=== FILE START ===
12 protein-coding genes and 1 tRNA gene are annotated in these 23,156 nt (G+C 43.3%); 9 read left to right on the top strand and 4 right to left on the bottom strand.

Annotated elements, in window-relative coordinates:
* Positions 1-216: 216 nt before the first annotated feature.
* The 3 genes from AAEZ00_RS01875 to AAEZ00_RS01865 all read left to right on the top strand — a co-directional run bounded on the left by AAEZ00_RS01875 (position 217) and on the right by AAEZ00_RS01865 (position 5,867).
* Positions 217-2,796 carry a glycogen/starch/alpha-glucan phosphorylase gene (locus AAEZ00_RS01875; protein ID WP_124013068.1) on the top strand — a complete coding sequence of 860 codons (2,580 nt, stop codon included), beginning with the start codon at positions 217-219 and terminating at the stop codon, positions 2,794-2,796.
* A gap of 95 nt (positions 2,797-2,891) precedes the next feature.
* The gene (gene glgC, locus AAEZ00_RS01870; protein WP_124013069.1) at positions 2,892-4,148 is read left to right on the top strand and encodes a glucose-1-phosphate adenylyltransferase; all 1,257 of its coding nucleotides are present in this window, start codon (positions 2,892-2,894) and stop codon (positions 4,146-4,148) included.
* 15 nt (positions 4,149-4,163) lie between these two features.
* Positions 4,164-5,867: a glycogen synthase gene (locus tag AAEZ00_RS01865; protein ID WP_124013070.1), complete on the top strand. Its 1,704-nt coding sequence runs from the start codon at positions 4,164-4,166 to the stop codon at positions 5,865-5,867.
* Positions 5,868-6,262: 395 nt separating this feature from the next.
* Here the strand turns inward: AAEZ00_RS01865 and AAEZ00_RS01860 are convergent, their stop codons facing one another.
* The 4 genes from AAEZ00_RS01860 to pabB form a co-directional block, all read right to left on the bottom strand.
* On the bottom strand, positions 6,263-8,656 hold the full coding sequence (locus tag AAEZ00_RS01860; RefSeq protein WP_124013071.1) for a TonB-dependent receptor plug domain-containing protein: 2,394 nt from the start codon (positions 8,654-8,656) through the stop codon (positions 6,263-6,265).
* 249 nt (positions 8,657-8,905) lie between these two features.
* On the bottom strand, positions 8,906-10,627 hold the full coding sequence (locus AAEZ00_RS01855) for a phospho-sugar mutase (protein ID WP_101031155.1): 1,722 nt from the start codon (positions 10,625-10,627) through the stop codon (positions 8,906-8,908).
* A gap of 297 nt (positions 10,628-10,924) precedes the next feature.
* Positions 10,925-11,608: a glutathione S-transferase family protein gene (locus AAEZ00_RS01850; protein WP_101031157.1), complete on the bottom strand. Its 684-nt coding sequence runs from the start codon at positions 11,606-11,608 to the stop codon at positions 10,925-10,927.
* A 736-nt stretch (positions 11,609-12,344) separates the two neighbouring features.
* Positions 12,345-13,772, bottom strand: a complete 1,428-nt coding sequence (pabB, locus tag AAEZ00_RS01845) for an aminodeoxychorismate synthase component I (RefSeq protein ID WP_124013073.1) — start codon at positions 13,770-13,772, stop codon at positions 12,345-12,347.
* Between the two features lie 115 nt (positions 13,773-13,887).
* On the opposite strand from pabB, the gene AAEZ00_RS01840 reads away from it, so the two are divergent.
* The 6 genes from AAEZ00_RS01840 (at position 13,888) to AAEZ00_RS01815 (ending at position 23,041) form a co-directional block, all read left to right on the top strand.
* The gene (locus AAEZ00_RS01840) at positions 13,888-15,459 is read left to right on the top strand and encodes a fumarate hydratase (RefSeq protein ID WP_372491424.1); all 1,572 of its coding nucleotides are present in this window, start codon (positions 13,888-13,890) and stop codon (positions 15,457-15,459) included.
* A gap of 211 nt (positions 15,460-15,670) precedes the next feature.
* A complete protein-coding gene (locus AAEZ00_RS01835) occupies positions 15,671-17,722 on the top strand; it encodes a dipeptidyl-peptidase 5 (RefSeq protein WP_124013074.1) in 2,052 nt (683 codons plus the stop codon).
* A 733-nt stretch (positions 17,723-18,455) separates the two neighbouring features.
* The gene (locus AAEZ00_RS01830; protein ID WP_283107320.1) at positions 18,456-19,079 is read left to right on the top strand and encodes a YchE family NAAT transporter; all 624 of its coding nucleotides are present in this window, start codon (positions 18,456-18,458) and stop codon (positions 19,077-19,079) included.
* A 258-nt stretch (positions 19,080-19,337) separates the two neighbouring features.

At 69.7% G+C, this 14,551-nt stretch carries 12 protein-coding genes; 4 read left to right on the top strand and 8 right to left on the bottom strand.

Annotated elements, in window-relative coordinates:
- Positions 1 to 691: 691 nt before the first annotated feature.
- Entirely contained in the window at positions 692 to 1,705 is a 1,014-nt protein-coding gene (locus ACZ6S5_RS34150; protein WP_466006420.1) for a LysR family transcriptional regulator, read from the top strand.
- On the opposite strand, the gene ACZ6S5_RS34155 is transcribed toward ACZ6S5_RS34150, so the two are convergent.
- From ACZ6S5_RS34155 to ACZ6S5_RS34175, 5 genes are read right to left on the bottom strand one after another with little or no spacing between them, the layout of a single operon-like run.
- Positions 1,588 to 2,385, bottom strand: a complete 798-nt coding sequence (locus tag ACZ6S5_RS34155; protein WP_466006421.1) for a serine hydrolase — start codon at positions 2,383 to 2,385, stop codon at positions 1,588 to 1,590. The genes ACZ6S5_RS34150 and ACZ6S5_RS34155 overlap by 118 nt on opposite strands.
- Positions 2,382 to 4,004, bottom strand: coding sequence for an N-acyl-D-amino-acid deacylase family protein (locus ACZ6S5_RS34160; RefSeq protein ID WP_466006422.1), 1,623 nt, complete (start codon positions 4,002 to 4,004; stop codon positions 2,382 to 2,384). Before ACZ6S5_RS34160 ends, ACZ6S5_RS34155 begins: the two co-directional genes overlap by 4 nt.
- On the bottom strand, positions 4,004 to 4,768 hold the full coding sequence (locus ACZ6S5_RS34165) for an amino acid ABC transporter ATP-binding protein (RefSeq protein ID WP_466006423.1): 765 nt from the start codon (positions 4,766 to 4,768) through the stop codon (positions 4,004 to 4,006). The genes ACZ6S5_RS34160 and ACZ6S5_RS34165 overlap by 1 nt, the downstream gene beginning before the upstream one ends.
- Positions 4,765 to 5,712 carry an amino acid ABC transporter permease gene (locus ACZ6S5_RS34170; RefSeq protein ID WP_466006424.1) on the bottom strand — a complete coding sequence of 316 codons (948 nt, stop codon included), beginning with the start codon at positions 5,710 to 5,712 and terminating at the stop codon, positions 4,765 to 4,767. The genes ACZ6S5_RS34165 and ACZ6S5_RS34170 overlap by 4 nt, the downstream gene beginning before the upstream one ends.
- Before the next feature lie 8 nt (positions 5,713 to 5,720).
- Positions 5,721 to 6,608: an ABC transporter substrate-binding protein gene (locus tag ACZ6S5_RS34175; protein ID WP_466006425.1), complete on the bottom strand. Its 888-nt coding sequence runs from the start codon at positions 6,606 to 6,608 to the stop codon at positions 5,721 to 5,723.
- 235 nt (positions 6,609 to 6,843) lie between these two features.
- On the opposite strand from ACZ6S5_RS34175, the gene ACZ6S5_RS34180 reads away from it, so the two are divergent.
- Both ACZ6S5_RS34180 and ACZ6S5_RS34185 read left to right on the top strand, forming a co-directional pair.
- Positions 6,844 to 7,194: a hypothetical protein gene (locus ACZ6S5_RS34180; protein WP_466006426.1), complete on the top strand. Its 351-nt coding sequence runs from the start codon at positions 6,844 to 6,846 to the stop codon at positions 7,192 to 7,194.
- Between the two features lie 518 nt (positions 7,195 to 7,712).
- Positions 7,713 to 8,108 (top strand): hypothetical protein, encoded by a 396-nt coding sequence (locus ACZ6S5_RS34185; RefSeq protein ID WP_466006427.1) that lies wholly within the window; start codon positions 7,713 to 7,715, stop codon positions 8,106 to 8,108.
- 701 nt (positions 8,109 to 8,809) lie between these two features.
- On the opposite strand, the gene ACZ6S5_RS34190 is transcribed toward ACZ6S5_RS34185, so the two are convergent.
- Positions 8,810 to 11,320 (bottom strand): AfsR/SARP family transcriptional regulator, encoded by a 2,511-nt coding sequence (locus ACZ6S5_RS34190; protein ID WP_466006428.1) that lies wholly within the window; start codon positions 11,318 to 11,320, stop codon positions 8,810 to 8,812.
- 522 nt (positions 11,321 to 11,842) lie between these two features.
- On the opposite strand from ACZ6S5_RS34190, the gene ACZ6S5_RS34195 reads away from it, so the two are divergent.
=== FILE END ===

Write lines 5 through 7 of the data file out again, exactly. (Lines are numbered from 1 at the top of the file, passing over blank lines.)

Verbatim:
* Positions 217-2,796 carry a glycogen/starch/alpha-glucan phosphorylase gene (locus AAEZ00_RS01875; protein ID WP_124013068.1) on the top strand — a complete coding sequence of 860 codons (2,580 nt, stop codon included), beginning with the start codon at positions 217-219 and terminating at the stop codon, positions 2,794-2,796.
* A gap of 95 nt (positions 2,797-2,891) precedes the next feature.
* The gene (gene glgC, locus AAEZ00_RS01870; protein WP_124013069.1) at positions 2,892-4,148 is read left to right on the top strand and encodes a glucose-1-phosphate adenylyltransferase; all 1,257 of its coding nucleotides are present in this window, start codon (positions 2,892-2,894) and stop codon (positions 4,146-4,148) included.